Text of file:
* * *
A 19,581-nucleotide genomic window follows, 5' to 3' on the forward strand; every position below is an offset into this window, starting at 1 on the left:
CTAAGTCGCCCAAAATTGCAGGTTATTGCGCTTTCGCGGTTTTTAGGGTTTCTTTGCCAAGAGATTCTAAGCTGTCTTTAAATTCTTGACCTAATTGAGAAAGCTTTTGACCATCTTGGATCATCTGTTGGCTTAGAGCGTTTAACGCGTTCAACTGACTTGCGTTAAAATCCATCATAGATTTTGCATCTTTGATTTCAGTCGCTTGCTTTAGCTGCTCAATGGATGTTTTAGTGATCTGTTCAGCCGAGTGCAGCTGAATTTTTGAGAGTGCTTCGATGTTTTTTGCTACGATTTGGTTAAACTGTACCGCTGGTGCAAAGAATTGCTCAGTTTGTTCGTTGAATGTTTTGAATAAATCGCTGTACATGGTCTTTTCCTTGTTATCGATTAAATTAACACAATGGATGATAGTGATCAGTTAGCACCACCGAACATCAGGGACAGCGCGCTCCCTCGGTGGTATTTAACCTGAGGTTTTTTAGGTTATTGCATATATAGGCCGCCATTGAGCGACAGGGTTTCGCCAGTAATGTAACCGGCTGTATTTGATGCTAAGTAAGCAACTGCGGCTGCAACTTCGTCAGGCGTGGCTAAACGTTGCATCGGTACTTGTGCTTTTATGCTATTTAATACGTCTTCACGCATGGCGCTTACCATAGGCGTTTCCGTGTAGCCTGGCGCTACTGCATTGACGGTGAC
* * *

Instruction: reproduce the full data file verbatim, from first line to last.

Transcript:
A 19,581-nucleotide genomic window follows, 5' to 3' on the forward strand; every position below is an offset into this window, starting at 1 on the left:
CTAAGTCGCCCAAAATTGCAGGTTATTGCGCTTTCGCGGTTTTTAGGGTTTCTTTGCCAAGAGATTCTAAGCTGTCTTTAAATTCTTGACCTAATTGAGAAAGCTTTTGACCATCTTGGATCATCTGTTGGCTTAGAGCGTTTAACGCGTTCAACTGACTTGCGTTAAAATCCATCATAGATTTTGCATCTTTGATTTCAGTCGCTTGCTTTAGCTGCTCAATGGATGTTTTAGTGATCTGTTCAGCCGAGTGCAGCTGAATTTTTGAGAGTGCTTCGATGTTTTTTGCTACGATTTGGTTAAACTGTACCGCTGGTGCAAAGAATTGCTCAGTTTGTTCGTTGAATGTTTTGAATAAATCGCTGTACATGGTCTTTTCCTTGTTATCGATTAAATTAACACAATGGATGATAGTGATCAGTTAGCACCACCGAACATCAGGGACAGCGCGCTCCCTCGGTGGTATTTAACCTGAGGTTTTTTAGGTTATTGCATATATAGGCCGCCATTGAGCGACAGGGTTTCGCCAGTAATGTAACCGGCTGTATTTGATGCTAAGTAAGCAACTGCGGCTGCAACTTCGTCAGGCGTGGCTAAACGTTGCATCGGTACTTGTGCTTTTATGCTATTTAATACGTCTTCACGCATGGCGCTTACCATAGGCGTTTCCGTGTAGCCTGGCGCTACTGCATTGACGGTGAC